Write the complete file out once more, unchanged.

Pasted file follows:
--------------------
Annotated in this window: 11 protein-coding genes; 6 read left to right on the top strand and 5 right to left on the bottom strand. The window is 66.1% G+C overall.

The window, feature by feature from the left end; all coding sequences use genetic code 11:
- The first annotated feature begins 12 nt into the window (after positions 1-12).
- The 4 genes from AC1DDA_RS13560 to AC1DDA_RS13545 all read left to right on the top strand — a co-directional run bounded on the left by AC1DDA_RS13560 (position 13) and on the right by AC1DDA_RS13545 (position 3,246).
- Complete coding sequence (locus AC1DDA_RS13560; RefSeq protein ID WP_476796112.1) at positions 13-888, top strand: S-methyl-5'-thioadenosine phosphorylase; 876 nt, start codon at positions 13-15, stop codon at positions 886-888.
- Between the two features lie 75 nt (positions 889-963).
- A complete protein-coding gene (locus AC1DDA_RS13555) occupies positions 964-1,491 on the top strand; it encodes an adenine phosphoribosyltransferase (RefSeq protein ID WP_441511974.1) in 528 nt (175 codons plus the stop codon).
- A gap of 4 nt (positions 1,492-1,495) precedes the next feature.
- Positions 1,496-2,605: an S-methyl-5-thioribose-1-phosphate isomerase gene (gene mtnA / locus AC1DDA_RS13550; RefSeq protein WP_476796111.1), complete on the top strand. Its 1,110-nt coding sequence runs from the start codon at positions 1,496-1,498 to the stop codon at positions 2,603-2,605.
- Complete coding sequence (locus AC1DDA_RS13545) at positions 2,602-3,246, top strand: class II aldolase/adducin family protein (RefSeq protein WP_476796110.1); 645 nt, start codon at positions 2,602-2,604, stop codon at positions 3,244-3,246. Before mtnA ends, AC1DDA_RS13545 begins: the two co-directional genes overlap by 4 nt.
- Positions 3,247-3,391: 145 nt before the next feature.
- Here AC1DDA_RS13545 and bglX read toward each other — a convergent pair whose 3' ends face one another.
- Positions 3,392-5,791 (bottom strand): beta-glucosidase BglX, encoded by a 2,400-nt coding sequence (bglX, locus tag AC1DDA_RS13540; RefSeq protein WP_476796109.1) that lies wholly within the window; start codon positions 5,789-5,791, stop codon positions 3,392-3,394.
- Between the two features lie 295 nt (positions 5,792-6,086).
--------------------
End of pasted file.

Annotated in this window: 11 protein-coding genes; 6 read left to right on the top strand and 5 right to left on the bottom strand. The window is 66.1% G+C overall.

The window, feature by feature from the left end; all coding sequences use genetic code 11:
- The first annotated feature begins 12 nt into the window (after positions 1-12).
- The 4 genes from AC1DDA_RS13560 to AC1DDA_RS13545 all read left to right on the top strand — a co-directional run bounded on the left by AC1DDA_RS13560 (position 13) and on the right by AC1DDA_RS13545 (position 3,246).
- Complete coding sequence (locus AC1DDA_RS13560; RefSeq protein ID WP_476796112.1) at positions 13-888, top strand: S-methyl-5'-thioadenosine phosphorylase; 876 nt, start codon at positions 13-15, stop codon at positions 886-888.
- Between the two features lie 75 nt (positions 889-963).
- A complete protein-coding gene (locus AC1DDA_RS13555) occupies positions 964-1,491 on the top strand; it encodes an adenine phosphoribosyltransferase (RefSeq protein ID WP_441511974.1) in 528 nt (175 codons plus the stop codon).
- A gap of 4 nt (positions 1,492-1,495) precedes the next feature.
- Positions 1,496-2,605: an S-methyl-5-thioribose-1-phosphate isomerase gene (gene mtnA / locus AC1DDA_RS13550; RefSeq protein WP_476796111.1), complete on the top strand. Its 1,110-nt coding sequence runs from the start codon at positions 1,496-1,498 to the stop codon at positions 2,603-2,605.
- Complete coding sequence (locus AC1DDA_RS13545) at positions 2,602-3,246, top strand: class II aldolase/adducin family protein (RefSeq protein WP_476796110.1); 645 nt, start codon at positions 2,602-2,604, stop codon at positions 3,244-3,246. Before mtnA ends, AC1DDA_RS13545 begins: the two co-directional genes overlap by 4 nt.
- Positions 3,247-3,391: 145 nt before the next feature.
- Here AC1DDA_RS13545 and bglX read toward each other — a convergent pair whose 3' ends face one another.
- Positions 3,392-5,791 (bottom strand): beta-glucosidase BglX, encoded by a 2,400-nt coding sequence (bglX, locus tag AC1DDA_RS13540; RefSeq protein WP_476796109.1) that lies wholly within the window; start codon positions 5,789-5,791, stop codon positions 3,392-3,394.
- Between the two features lie 295 nt (positions 5,792-6,086).